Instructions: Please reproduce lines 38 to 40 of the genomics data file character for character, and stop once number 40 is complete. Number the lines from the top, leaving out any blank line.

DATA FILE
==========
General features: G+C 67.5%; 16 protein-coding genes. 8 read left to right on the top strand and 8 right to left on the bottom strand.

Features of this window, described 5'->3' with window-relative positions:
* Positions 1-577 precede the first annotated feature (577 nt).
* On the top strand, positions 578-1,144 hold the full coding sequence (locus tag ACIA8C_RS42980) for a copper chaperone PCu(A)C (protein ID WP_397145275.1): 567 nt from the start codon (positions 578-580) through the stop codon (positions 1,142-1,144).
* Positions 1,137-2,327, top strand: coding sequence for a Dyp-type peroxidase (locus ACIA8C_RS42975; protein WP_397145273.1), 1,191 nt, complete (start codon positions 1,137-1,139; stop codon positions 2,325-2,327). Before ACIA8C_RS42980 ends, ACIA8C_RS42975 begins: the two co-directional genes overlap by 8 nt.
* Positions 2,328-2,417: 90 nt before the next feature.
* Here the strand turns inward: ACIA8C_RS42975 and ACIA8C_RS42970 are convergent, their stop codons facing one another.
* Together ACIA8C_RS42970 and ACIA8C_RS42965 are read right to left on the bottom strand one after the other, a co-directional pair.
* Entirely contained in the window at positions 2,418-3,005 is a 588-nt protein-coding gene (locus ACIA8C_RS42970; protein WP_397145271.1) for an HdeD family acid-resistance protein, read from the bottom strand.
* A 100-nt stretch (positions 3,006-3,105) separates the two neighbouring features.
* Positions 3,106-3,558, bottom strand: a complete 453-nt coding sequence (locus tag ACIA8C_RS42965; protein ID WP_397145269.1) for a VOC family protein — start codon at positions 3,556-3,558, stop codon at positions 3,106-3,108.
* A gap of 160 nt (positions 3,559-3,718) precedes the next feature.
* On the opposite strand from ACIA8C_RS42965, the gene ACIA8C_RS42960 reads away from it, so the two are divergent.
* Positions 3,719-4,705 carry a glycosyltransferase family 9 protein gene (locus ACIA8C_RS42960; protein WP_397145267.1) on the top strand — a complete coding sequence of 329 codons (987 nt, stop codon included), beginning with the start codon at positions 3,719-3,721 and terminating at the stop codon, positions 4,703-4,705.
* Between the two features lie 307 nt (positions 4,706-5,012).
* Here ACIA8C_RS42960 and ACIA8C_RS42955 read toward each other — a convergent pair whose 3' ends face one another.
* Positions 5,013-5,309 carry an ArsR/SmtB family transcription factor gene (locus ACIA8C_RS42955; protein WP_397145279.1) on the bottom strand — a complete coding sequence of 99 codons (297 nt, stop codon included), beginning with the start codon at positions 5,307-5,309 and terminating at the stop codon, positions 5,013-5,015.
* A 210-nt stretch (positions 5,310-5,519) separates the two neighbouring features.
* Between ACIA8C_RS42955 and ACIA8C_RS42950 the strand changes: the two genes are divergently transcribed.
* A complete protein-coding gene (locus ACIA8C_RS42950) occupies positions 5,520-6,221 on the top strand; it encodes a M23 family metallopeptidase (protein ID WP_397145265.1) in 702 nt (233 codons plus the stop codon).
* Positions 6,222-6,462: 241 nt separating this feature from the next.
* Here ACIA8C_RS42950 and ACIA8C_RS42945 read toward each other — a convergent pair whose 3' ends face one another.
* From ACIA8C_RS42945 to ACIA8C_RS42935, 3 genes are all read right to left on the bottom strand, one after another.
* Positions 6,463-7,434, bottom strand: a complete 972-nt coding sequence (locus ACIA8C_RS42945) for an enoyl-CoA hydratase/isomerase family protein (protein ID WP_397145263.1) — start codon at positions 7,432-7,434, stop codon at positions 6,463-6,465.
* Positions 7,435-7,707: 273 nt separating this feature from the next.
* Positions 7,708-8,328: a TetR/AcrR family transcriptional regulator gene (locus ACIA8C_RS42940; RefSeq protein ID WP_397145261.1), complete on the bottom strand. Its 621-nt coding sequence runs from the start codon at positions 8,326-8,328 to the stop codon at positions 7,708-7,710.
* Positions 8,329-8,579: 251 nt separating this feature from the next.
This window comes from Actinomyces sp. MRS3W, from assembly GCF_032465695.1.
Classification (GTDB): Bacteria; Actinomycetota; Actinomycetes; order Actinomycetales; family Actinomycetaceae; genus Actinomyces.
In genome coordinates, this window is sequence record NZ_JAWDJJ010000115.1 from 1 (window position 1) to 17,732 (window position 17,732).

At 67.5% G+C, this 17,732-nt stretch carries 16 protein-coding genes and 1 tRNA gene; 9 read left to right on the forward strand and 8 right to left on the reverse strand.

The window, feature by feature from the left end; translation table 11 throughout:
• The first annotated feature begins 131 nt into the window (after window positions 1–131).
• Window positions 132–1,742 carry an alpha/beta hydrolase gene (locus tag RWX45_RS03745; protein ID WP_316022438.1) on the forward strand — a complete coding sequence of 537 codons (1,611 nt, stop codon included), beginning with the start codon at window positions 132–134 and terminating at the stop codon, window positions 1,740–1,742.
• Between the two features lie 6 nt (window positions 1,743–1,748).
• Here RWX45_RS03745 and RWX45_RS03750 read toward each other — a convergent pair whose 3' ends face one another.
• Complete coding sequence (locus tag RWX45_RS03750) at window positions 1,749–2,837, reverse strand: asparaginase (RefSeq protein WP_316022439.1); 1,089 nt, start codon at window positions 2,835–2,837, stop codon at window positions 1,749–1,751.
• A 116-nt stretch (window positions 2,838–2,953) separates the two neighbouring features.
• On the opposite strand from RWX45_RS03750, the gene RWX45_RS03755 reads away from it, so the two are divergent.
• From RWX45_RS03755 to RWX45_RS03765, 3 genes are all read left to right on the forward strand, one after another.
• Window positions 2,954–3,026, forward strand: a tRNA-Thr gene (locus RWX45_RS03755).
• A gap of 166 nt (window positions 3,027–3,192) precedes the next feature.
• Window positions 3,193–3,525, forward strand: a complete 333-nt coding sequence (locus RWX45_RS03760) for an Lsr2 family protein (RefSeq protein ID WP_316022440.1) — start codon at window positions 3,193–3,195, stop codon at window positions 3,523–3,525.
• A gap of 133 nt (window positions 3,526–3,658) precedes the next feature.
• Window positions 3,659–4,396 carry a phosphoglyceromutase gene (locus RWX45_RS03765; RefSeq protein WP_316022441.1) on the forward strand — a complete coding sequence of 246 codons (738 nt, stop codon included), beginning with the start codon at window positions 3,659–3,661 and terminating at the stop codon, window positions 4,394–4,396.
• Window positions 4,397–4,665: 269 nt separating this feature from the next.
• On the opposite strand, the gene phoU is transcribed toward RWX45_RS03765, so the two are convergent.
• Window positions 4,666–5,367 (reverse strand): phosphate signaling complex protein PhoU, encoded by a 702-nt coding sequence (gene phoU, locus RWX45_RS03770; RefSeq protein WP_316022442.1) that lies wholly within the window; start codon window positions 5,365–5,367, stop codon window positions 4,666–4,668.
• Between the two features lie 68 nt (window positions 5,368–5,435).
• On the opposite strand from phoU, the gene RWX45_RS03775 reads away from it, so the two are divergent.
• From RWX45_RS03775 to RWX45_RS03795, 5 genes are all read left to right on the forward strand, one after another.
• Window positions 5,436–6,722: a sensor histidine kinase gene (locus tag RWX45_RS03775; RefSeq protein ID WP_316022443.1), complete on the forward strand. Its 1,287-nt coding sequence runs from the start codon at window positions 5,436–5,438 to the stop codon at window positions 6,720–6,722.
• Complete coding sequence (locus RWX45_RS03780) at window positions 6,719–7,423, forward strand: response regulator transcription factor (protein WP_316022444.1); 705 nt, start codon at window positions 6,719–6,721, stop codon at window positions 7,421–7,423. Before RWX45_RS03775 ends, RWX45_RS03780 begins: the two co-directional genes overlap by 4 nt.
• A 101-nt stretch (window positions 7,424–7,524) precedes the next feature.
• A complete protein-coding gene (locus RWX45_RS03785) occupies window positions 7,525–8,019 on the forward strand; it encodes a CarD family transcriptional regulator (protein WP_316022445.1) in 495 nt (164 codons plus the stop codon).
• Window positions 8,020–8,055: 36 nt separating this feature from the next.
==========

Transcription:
• A 116-nt stretch (window positions 2,838–2,953) separates the two neighbouring features.
• On the opposite strand from RWX45_RS03750, the gene RWX45_RS03755 reads away from it, so the two are divergent.
• From RWX45_RS03755 to RWX45_RS03765, 3 genes are all read left to right on the forward strand, one after another.